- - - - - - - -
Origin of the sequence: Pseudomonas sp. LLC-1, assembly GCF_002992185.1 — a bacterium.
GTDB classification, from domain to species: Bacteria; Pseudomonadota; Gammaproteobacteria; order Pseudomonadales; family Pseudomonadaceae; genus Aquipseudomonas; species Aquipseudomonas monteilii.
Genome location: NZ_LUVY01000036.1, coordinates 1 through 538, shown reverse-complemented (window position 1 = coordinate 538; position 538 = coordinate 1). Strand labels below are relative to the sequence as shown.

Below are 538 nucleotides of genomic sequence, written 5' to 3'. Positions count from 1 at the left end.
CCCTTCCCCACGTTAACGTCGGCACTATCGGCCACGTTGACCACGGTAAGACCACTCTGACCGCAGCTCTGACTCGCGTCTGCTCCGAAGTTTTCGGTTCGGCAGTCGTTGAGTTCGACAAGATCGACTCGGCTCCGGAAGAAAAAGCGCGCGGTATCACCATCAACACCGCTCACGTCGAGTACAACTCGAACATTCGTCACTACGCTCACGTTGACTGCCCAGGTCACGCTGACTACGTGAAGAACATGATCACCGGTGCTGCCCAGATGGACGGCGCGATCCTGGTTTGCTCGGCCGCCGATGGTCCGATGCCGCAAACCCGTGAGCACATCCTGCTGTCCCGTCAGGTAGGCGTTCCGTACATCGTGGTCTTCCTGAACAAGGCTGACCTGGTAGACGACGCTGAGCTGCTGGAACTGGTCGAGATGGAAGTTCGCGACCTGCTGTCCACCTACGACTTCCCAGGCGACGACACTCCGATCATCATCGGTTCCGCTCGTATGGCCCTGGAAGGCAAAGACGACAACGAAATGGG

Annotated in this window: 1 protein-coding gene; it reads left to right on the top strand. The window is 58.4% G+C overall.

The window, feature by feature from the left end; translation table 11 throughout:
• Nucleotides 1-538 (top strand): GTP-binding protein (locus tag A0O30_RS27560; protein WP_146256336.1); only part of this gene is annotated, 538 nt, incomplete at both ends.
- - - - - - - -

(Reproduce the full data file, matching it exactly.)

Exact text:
Origin of the sequence: Pseudomonas sp. LLC-1, assembly GCF_002992185.1 — a bacterium.
GTDB classification, from domain to species: Bacteria; Pseudomonadota; Gammaproteobacteria; order Pseudomonadales; family Pseudomonadaceae; genus Aquipseudomonas; species Aquipseudomonas monteilii.
Genome location: NZ_LUVY01000036.1, coordinates 1 through 538, shown reverse-complemented (window position 1 = coordinate 538; position 538 = coordinate 1). Strand labels below are relative to the sequence as shown.

Below are 538 nucleotides of genomic sequence, written 5' to 3'. Positions count from 1 at the left end.
CCCTTCCCCACGTTAACGTCGGCACTATCGGCCACGTTGACCACGGTAAGACCACTCTGACCGCAGCTCTGACTCGCGTCTGCTCCGAAGTTTTCGGTTCGGCAGTCGTTGAGTTCGACAAGATCGACTCGGCTCCGGAAGAAAAAGCGCGCGGTATCACCATCAACACCGCTCACGTCGAGTACAACTCGAACATTCGTCACTACGCTCACGTTGACTGCCCAGGTCACGCTGACTACGTGAAGAACATGATCACCGGTGCTGCCCAGATGGACGGCGCGATCCTGGTTTGCTCGGCCGCCGATGGTCCGATGCCGCAAACCCGTGAGCACATCCTGCTGTCCCGTCAGGTAGGCGTTCCGTACATCGTGGTCTTCCTGAACAAGGCTGACCTGGTAGACGACGCTGAGCTGCTGGAACTGGTCGAGATGGAAGTTCGCGACCTGCTGTCCACCTACGACTTCCCAGGCGACGACACTCCGATCATCATCGGTTCCGCTCGTATGGCCCTGGAAGGCAAAGACGACAACGAAATGGG

Annotated in this window: 1 protein-coding gene; it reads left to right on the top strand. The window is 58.4% G+C overall.

The window, feature by feature from the left end; translation table 11 throughout:
• Nucleotides 1-538 (top strand): GTP-binding protein (locus tag A0O30_RS27560; protein WP_146256336.1); only part of this gene is annotated, 538 nt, incomplete at both ends.